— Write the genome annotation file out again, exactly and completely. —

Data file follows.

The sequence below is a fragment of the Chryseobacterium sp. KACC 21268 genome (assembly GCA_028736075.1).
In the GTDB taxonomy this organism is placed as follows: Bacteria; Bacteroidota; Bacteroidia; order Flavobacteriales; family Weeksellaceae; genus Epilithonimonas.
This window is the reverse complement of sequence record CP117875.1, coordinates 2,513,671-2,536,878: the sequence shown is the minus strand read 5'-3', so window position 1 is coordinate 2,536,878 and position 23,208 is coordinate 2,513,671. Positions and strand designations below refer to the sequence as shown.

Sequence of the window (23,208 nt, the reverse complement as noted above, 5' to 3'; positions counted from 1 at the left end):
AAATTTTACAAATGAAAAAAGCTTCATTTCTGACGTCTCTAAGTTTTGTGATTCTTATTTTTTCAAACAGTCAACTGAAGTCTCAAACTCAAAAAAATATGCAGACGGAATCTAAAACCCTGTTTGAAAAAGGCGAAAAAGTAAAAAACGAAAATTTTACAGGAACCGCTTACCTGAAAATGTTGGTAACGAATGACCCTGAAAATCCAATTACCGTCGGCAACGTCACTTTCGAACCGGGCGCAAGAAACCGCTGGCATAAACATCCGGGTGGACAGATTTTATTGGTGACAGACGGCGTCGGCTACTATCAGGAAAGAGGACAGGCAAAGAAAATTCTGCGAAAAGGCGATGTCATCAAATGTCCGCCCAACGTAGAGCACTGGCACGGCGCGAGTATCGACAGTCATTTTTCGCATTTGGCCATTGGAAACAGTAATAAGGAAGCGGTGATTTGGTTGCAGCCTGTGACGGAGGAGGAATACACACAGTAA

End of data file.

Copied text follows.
The sequence below is a fragment of the Chryseobacterium sp. KACC 21268 genome (assembly GCA_028736075.1).
In the GTDB taxonomy this organism is placed as follows: Bacteria; Bacteroidota; Bacteroidia; order Flavobacteriales; family Weeksellaceae; genus Epilithonimonas.
This window is the reverse complement of sequence record CP117875.1, coordinates 2,513,671-2,536,878: the sequence shown is the minus strand read 5'-3', so window position 1 is coordinate 2,536,878 and position 23,208 is coordinate 2,513,671. Positions and strand designations below refer to the sequence as shown.

Sequence of the window (23,208 nt, the reverse complement as noted above, 5' to 3'; positions counted from 1 at the left end):
AAATTTTACAAATGAAAAAAGCTTCATTTCTGACGTCTCTAAGTTTTGTGATTCTTATTTTTTCAAACAGTCAACTGAAGTCTCAAACTCAAAAAAATATGCAGACGGAATCTAAAACCCTGTTTGAAAAAGGCGAAAAAGTAAAAAACGAAAATTTTACAGGAACCGCTTACCTGAAAATGTTGGTAACGAATGACCCTGAAAATCCAATTACCGTCGGCAACGTCACTTTCGAACCGGGCGCAAGAAACCGCTGGCATAAACATCCGGGTGGACAGATTTTATTGGTGACAGACGGCGTCGGCTACTATCAGGAAAGAGGACAGGCAAAGAAAATTCTGCGAAAAGGCGATGTCATCAAATGTCCGCCCAACGTAGAGCACTGGCACGGCGCGAGTATCGACAGTCATTTTTCGCATTTGGCCATTGGAAACAGTAATAAGGAAGCGGTGATTTGGTTGCAGCCTGTGACGGAGGAGGAATACACACAGTAA